Latin America’s finance and economy ministers can’t be getting much sleep these days. Measures to maintain market liquidity and sustain the region’s economies are already underway, as governments engage in the titanic task of addressing the crisis while at the same time avoiding economic collapse. The overall message is clear: Financial aid must be deployed quickly and effectively.
But whether it’s a pandemic, natural disaster or economic emergency, crisis response tends to carry with it a high risk of abuse. Fraud and corruption can divert precious resources in times of urgent need, undermining public trust in government.
Examples of this problem abound. A recent World Bank study shows how foreign aid can end up in government officials’ personal bank accounts in tax havens. Corruption and fraud allegedly consumed a portion of the $13.5 billion donated or loaned to countries affected by the 2004 Indian Ocean tsunami. The U.S.’ Government Accountability Office (GAO) estimated that up to 16% of the aid spent following Hurricane Katrina was lost in improper activities. And the Washington Post recently reported serious corruption allegations involving Puerto Rico’s reconstruction program.
This should sound alarm bells in Latin America as governments shape their response to the coronavirus. Fraud and corruption have flourished following humanitarian crises in the region already – from Hurricane Mitch in Central America in 1998, to the 2010 earthquake in Haiti, to the El Niño response in the Andes in 2017.
There’s one big reason why this has been the case: Health emergencies and natural disasters generally require an easing of controls and an increase in policymaker discretion to streamline spending decisions. Governments need to accelerate the use of resources to fight crises, especially when it comes to public contracting needs that are too urgent to follow traditional norms. This makes sense, but the rush to spend can also lead to big problems of its own.
Studies suggest, for example, that reducing controls and increasing discretionary spending generate more opportunities for collusion among bidding firms, more bribes in exchange for inflated prices, and an increase in other types of graft. The need to act quickly and flexibly can create a state of general confusion among those responsible for negotiating contracts and making purchases, opening still more opportunities for illegal practices.
Some estimates suggest that corruption consumes between 10% and 25% of the value of public contracts under normal circumstances. This percentage is likely much higher in emergency situations.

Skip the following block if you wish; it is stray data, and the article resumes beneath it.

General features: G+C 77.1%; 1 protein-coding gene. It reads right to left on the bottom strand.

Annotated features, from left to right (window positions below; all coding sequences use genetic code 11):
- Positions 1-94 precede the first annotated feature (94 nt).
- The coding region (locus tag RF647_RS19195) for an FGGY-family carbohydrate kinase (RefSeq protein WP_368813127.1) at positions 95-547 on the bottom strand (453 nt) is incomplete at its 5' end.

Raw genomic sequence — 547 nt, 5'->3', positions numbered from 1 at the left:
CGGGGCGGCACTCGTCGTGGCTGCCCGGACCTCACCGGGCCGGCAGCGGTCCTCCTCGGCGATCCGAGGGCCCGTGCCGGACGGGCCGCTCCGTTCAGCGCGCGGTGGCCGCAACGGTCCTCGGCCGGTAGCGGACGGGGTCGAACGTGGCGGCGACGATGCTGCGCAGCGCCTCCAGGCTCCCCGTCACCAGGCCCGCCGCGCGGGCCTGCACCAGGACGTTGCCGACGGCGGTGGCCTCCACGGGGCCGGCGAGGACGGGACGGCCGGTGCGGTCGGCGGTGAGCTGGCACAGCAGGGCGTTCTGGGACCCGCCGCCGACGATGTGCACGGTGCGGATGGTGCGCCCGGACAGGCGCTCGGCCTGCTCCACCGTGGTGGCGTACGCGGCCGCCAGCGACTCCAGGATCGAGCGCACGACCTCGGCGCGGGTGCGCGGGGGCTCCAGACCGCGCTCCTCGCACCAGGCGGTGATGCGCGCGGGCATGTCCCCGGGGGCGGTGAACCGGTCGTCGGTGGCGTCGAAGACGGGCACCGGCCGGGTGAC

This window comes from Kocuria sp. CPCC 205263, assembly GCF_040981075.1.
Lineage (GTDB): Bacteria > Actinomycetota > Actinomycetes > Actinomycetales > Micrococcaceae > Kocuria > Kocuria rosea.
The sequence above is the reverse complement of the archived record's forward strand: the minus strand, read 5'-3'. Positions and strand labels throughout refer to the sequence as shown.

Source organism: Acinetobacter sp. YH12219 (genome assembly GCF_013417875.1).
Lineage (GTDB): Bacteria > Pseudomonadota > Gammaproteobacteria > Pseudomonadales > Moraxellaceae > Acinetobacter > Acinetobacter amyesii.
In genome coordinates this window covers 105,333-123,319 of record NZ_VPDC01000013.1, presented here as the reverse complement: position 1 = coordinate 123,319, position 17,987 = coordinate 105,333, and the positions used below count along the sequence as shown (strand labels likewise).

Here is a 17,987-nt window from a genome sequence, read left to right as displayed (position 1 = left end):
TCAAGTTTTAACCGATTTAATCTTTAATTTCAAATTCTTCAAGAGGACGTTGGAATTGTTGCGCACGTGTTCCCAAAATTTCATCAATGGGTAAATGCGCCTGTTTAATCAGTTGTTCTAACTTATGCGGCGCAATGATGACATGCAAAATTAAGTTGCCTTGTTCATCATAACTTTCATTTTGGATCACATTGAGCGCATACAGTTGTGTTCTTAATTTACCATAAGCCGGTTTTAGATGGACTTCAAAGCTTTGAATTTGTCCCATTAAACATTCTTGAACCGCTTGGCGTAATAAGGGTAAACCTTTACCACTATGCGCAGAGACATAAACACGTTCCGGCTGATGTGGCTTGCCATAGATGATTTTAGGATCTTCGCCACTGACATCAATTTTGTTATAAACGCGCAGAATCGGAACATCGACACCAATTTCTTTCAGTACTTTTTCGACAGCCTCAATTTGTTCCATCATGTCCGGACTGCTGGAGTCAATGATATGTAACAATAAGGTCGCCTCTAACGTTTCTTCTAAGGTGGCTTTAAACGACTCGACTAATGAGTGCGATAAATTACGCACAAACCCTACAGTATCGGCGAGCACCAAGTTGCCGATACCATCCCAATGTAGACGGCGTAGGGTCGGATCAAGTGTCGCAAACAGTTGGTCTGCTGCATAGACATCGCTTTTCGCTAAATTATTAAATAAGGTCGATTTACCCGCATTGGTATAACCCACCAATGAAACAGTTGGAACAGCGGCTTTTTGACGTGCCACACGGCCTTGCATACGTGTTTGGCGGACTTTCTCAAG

The health care system is especially vulnerable, where a recent study estimates that at least 10% to 25% of global spending is lost through corruption – hundreds of billions of dollars every year. Problems of information and competitiveness make the sector particularly vulnerable to corruption – including fraud in hospital construction, drug approval processes, medicine prescriptions, beneficiary enrollment, and the private resale of supplies from public hospitals.
With the coronavirus, these risks may become even more acute on multiple fronts, such as the purchase and distribution of medicines and equipment to carry out epidemiological tests.
Technology as a game changer
There is no silver bullet that will eliminate the risks of fraud and corruption in emergency situations, but there are measures that the region can take to strengthen its institutional response. To start, disclosure of final beneficiaries on the part of companies and subcontractors would help. So would strong audit and oversight practices, and the creation of centralized agencies to coordinate relief efforts and monitor the use of resources.
Transparency should play a central role, especially when it allows citizens to access reliable and updated information on the resources available in the emergency. Digital tools can help policymakers integrate and visualize data, identify possible red flags and increase the traceability of resource flows. They can also allow anyone to publicly share data, which creates an added deterrent to illegal activities.
In the U.S., for example, stimulus measures following the 2008 financial crisis were accompanied by a digital platform that helped increase accountability at the federal level. At the state level, these platforms were also key for monitoring policymakers’ actions. At least 49 states developed digital tools with information on federal funds associated with stimulating the economy.
Latin American and Caribbean countries can take advantage of existing digital platforms, such as the Interamerican Development Bank’s (IDB) MapaInversiones, which is already in use in Colombia, Peru, Costa Rica, Paraguay, the Dominican Republic and elsewhere. Citizens, public officials, the private sector and other stakeholders can interact with the platform through simple and intuitive feedback mechanisms. For example, anyone with a smartphone can upload a photo showing whether there are available beds and vaccines at a given hospital.
Transparency will not completely remove the risk of corruption in emergency management. But digital technologies can substantially reduce the asymmetry of information and deter irregularities. Most importantly, accountability will help increase the likelihood that resources reach those who need them most.